‘The terrorists — and the other states that aid and abet them — serve as grim reminders that democracy is fragile and needs to be guarded with vigilance’, Shultz warned. We must ‘cut [the Nicaraguan cancer] out’, and not by gentle means: ‘Negotiations are a euphemism for capitulation if the shadow of power is not cast across the bargaining table’, Shultz declared, condemning those who advocate ‘utopian, legalistic means outside mediation, the United Nations, and the World Court, while ignoring the power element of the equation’ with mercenary forces based in Honduras, under Negroponte’s supervision, and successfully blocking the ‘utopian, legalistic means’ pursued by the World Court and the Latin American Contadora nations — as Washington continued to do until its terrorist wars were won.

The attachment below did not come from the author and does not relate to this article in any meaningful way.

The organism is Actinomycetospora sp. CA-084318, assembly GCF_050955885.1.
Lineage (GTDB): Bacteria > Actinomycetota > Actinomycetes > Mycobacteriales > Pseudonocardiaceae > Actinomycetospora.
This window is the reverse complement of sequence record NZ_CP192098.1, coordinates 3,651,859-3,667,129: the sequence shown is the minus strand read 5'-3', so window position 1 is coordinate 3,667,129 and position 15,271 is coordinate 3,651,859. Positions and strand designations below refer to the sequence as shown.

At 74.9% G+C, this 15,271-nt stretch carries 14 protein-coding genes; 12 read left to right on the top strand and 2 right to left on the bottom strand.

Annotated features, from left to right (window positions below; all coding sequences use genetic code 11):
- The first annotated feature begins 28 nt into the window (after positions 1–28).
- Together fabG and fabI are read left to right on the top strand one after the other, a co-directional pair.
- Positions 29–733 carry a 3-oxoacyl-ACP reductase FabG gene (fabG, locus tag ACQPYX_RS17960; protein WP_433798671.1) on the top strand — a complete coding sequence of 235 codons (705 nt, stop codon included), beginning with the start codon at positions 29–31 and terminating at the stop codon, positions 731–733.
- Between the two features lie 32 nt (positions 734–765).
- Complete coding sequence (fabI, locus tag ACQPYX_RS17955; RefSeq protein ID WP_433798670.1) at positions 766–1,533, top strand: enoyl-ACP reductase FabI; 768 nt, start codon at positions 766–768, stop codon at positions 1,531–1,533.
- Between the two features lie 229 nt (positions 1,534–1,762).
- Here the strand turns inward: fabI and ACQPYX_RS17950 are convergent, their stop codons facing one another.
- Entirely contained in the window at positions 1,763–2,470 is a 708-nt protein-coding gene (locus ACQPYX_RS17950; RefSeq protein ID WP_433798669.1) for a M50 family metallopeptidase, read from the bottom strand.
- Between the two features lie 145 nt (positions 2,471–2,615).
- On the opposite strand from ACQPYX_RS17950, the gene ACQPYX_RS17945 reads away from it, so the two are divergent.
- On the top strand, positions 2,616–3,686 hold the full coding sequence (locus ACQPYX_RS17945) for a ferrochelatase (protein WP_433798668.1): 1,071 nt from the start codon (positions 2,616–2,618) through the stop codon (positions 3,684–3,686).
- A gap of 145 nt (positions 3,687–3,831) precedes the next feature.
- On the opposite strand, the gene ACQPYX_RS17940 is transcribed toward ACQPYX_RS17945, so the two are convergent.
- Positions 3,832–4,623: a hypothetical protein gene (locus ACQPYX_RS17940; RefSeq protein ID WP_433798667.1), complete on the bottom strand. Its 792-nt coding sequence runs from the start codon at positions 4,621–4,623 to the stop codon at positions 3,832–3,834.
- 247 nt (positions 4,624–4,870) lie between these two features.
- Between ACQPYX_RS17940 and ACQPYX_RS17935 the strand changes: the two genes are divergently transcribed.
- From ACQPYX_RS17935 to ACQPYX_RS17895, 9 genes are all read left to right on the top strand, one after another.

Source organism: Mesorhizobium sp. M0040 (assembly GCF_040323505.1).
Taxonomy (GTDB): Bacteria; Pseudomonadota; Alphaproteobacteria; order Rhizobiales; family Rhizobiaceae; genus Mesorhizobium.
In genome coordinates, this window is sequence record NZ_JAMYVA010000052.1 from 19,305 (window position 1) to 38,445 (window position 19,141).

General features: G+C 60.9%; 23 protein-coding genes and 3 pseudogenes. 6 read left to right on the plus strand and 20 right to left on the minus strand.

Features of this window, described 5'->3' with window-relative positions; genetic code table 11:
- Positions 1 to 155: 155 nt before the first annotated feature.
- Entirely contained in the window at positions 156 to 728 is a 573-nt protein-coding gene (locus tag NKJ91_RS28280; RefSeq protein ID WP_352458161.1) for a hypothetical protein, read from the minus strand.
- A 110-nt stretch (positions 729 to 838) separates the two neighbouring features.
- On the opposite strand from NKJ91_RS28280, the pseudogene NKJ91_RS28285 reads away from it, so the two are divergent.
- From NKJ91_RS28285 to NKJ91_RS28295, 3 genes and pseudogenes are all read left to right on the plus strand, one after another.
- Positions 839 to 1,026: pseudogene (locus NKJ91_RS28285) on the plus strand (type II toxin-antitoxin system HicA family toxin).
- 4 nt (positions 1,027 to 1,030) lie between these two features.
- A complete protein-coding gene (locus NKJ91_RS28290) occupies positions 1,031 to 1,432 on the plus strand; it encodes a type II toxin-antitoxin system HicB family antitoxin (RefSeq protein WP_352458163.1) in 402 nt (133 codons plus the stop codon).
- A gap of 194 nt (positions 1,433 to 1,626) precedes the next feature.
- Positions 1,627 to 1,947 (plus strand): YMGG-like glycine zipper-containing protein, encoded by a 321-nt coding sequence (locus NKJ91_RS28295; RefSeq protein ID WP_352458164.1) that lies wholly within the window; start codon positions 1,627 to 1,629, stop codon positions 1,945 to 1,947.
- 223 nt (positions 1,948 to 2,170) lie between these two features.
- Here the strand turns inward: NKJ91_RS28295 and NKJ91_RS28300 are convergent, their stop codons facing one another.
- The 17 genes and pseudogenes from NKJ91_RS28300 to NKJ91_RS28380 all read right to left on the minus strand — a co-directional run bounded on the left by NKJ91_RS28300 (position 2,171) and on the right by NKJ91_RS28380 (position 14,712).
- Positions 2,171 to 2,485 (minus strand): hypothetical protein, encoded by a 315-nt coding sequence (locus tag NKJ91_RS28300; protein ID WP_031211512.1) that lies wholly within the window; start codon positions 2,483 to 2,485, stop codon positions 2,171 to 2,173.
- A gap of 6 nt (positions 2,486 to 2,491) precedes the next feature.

Reagan’s condemnation of the ‘evil scourge’ was issued at a meeting in Washington with Israeli Prime Minister Shimon Peres, who arrived to join in the call to extirpate the evil shortly after he had sent his bombers to attack Tunis, killing 75 people with smart bombs that tore them to shreds, among other atrocities recorded by the prominent Israeli journalist Amnon Kapeliouk on the scene. Washington cooperated by failing to warn its ally Tunisia that the bombers were on their way. Shultz informed Israeli Foreign Minister Yitzhak Shamir that Washington ‘had considerable sympathy for the Israeli action’, but drew back when the UN Security Council unanimously denounced the bombing as an ‘act of armed aggression’. The United States abstained in the vote.